Mitigate DNS Infrastructure Tampering

Cybersecurity Threat

In late 2018, cybersecurity organizations across the globe started to detect an increase in malicious activity targeting the Domain Name System (DNS) infrastructure on which we all rely. Using common tactics, outlined below, the attackers were able to redirect and intercept web and email traffic, and could have achieved the same for other networked services.

The Cybersecurity and Infrastructure Security Agency (CISA) encourages its State, Local, Tribal and Territorial (SLTT) government partners, as well as private sector owners of critical infrastructure, to use this guide to learn more about this threat and associated mitigation activities. This guidance is derived from Emergency Directive 19-01 – Mitigate DNS Infrastructure Tampering and includes lessons learned and additional considerations for non-federal entities seeking to implement actions in line with federal civilian departments and agencies, as directed by CISA.

Attack Breakdown

How It Works

  1. The attacker begins by compromising user credentials, or obtaining them through alternate means, of an account that can make changes to DNS records.
  2. The attacker alters DNS records, like Address (A), Mail Exchanger (MX), or Name Server (NS) records, replacing the legitimate address of a service with an address the attacker controls. This enables them to direct user traffic to their own infrastructure for manipulation or inspection before passing it on to the legitimate service, should they choose. This creates a risk that persists beyond the period of traffic redirection.
  3. Because the attacker can set DNS record values, they can also obtain valid encryption certificates for an organization’s domain names. This allows the redirected traffic to be decrypted, exposing any user-submitted data. Since the certificate is valid for the domain, end users receive no error warnings.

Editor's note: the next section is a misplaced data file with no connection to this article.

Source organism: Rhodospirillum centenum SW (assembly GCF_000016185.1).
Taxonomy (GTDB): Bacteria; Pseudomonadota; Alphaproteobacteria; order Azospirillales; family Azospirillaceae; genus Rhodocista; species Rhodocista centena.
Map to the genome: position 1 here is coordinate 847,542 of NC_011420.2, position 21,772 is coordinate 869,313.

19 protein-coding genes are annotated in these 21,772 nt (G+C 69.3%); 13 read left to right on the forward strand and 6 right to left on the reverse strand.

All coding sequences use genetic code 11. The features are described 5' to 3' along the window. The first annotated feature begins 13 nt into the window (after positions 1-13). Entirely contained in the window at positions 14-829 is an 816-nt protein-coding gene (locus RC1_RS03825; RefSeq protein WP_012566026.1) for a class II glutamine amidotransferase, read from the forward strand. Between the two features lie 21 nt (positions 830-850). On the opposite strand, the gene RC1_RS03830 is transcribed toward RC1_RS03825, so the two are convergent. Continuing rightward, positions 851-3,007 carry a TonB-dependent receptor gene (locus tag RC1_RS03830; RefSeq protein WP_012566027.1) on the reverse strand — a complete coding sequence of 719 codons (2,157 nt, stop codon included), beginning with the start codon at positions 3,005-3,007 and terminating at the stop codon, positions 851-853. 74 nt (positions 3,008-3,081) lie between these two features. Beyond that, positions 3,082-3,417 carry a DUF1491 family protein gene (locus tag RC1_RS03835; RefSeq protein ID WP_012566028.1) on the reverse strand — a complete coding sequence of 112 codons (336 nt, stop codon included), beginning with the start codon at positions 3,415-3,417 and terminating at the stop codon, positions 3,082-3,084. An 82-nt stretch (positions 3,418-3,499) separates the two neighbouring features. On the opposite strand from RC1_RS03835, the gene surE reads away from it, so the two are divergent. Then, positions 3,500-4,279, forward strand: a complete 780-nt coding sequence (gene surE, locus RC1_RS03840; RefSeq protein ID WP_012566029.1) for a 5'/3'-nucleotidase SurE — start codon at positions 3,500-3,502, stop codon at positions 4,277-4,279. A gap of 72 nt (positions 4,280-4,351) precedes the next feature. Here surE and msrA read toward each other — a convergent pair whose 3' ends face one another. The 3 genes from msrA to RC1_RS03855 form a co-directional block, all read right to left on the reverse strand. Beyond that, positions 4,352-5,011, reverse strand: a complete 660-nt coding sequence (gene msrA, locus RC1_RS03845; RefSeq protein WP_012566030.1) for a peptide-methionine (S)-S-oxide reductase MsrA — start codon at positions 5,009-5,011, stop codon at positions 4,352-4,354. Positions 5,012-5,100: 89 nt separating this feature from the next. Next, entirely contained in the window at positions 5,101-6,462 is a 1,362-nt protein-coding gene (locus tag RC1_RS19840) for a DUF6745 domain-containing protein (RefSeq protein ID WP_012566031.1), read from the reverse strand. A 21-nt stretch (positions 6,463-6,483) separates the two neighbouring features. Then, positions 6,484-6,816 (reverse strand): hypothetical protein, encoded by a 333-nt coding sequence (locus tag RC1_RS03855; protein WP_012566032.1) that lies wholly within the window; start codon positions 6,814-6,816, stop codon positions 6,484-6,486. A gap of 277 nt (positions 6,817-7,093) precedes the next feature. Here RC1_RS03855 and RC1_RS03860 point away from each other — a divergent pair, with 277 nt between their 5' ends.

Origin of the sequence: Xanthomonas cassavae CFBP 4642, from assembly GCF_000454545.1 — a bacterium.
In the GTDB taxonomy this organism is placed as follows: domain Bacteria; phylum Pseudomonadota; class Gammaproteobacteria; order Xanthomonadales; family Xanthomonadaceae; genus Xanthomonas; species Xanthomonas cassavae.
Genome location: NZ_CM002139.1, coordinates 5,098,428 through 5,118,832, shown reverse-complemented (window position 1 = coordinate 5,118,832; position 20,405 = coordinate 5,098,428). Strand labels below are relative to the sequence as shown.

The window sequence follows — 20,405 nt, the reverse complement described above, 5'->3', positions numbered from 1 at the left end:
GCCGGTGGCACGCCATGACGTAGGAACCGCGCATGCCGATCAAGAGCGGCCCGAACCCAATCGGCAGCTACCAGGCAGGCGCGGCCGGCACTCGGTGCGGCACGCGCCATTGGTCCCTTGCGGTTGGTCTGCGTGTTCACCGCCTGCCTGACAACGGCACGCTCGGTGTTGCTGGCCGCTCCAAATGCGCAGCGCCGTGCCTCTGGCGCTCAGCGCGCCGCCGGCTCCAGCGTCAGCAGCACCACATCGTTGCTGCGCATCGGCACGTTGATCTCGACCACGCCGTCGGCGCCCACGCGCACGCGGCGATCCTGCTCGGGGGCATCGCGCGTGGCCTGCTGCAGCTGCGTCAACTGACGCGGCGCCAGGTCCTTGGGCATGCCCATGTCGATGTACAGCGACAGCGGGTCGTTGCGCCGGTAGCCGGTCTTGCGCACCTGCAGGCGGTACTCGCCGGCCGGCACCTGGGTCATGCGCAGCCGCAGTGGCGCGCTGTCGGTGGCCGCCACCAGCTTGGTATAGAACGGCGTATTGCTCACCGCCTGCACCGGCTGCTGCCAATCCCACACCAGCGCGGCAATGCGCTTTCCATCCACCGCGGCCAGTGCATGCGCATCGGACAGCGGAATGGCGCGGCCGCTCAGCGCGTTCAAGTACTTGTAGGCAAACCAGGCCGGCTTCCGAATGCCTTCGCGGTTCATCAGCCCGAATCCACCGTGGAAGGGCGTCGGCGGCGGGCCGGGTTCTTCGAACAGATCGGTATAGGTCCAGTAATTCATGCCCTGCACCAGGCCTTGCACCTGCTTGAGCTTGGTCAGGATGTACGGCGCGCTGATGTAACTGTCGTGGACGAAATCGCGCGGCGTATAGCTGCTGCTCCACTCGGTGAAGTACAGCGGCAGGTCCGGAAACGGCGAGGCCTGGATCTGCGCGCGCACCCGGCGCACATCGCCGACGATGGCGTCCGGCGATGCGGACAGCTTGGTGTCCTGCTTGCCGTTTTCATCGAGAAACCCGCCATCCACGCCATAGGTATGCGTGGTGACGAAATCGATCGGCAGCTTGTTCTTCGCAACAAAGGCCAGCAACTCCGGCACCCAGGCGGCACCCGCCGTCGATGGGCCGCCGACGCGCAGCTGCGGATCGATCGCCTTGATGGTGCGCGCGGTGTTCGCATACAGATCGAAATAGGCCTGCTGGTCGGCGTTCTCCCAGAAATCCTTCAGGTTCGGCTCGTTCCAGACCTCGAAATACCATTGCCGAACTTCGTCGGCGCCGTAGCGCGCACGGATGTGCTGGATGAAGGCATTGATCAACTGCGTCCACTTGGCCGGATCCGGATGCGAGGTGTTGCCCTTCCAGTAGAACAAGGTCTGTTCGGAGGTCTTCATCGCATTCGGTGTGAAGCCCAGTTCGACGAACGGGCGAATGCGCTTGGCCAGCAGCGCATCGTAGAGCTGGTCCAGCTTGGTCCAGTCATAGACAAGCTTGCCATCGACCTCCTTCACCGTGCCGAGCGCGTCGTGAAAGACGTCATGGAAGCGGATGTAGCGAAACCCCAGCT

Why It's Effective

  • Frequently, different domain and DNS records are owned and managed by different parts of an organization. This means that many organizations lack central visibility into all domains that belong to them or associated DNS records.
  • This decentralization of the DNS ecosystem and the organizational governance processes make it difficult to monitor and secure domains.

Recommended Actions

To address the significant risks to organizational information and information systems posed by DNS tampering, CISA directed federal civilian agencies to undertake the following series of near-term actions and encourages non-federal organizations to do the same:

Action 1: Review DNS Records

  • For all organization owned/managed domains:
    • Review all public domain records with domain registrars to verify the associated NS records are delegated to intended DNS servers; and
    • Review all DNS records on all authoritative and secondary DNS servers to verify they resolve to their intended destination.
  • Any discovered discrepancies should be investigated immediately and treated as a potential security incident.

Action 2: Change DNS Account Passwords

  • Immediately update passwords for all accounts on systems that can make changes to your organization’s DNS records, including accounts on organization-managed DNS server software, systems that manage that software, third-party DNS operators’ administration panels, and DNS registrar accounts.

Action 3: Add Multi-Factor Authentication to DNS Accounts

  • Implement and enforce multi-factor authentication (MFA) for all accounts on systems that can make changes to your organization’s DNS records including accounts on organization-managed DNS server software, systems that manage that software, third-party DNS operators’ administration panels, and DNS registrar accounts.
  • If MFA is not supported for records hosted by third party providers, CISA strongly encourages organizations to consider migrating to providers that support strong access controls and MFA.